Few can forget Penny Marshall as the memorable Laverne DeFazio, and Cindy Williams as Shirley Feeney, skipping down the sidewalks of Milwaukee in the TV comedy, “Laverne & Shirley,” which debuted in 1976. But the indelible role might never have come about without some help from Marshall’s big brother.
Garry Marshall, who was then a writer for “Happy Days,” penned his sister and actress Cindy Williams into an episode of the show, where the two played dates for Ron Howard and Henry Winkler’s characters. The duo became an instant hit and soon had their own ABC show. During the comedy’s seven-year run, Marshall received three Golden Globe nominations for best actress.
Born in 1943 in the Bronx, N.Y., the daughter of a tap dancer teacher and a director, Marshall attended the University of New Mexico before moving to Hollywood. She made her debut in the 1968 film “How Sweet it Is!” starring Debbie Reynolds and James Garner. Her big TV break came in 1970 with her role as Oscar Madison’s secretary, Myrna Turner, on “The Odd Couple.” She appeared in several episodes of “Happy Days” before moving on to “Laverne & Shirley.”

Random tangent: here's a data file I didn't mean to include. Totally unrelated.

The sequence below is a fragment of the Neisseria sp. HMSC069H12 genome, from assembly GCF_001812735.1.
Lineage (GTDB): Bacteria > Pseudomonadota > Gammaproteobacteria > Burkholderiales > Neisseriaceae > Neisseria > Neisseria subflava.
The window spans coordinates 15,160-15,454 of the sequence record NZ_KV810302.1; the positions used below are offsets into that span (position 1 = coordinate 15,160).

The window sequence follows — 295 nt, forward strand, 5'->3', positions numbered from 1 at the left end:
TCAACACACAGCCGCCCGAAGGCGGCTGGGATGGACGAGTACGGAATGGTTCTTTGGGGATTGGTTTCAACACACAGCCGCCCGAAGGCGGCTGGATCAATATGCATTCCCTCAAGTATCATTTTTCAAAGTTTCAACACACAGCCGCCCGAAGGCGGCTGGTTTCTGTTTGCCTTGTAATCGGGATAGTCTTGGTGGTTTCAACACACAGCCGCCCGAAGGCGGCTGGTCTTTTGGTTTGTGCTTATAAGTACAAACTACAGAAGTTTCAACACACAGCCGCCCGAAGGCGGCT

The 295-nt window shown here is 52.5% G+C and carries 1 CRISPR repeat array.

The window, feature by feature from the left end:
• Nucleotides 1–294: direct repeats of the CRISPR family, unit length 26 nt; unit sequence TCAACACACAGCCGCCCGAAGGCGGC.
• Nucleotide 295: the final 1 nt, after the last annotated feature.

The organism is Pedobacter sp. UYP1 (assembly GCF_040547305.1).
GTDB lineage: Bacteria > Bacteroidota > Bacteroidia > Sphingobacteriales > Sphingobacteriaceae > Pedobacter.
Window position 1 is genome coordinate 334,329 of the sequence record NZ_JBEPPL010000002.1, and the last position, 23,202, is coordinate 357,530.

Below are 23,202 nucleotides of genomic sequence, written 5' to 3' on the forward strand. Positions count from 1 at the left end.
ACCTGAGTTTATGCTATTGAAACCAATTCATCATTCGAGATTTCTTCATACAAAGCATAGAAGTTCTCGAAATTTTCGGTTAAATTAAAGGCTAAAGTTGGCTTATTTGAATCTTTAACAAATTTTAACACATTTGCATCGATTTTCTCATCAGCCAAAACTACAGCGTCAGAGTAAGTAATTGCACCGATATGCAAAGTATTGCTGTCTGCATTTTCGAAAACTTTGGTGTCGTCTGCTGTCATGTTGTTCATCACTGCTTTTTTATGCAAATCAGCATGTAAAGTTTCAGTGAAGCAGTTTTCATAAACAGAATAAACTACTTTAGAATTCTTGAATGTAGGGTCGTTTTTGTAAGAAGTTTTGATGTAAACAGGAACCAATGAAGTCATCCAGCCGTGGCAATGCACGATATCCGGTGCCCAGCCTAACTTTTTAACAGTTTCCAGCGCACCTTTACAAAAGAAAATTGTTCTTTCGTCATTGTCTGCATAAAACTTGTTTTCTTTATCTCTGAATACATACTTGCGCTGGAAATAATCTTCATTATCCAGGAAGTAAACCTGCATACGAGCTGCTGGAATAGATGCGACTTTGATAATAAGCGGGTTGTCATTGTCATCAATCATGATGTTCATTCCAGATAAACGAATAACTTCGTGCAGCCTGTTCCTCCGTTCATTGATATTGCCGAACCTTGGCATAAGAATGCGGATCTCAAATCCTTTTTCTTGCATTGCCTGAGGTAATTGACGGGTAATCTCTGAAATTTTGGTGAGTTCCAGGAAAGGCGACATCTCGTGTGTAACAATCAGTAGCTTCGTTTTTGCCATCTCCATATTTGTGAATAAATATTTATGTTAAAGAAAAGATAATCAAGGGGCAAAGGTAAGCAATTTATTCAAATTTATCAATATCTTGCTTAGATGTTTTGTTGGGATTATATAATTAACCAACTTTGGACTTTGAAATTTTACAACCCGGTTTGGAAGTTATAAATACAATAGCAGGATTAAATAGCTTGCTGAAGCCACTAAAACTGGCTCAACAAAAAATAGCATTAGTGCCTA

She embarked on the next phase of her career in the mid-1980s, directing the comedies “Jumpin’ Jack Flash” (1986) and “Big” (1988), the first female-directed feature film to gross more than $100 million in the U.S. Marshall also directed 1990’s “Awakenings” and 1992’s “A League of Their Own.”
“Penny has an iron will, which is a thing that almost everybody misses,” said “Big” producer James Brooks in a June 8, 1988, L.A. Times article. “You can’t do the job she’s done and have it be dictated by insecurities. Penny has great creative instincts and a real openness to the creative process. She would talk to her actors very honestly and I think that made her actors trust her.”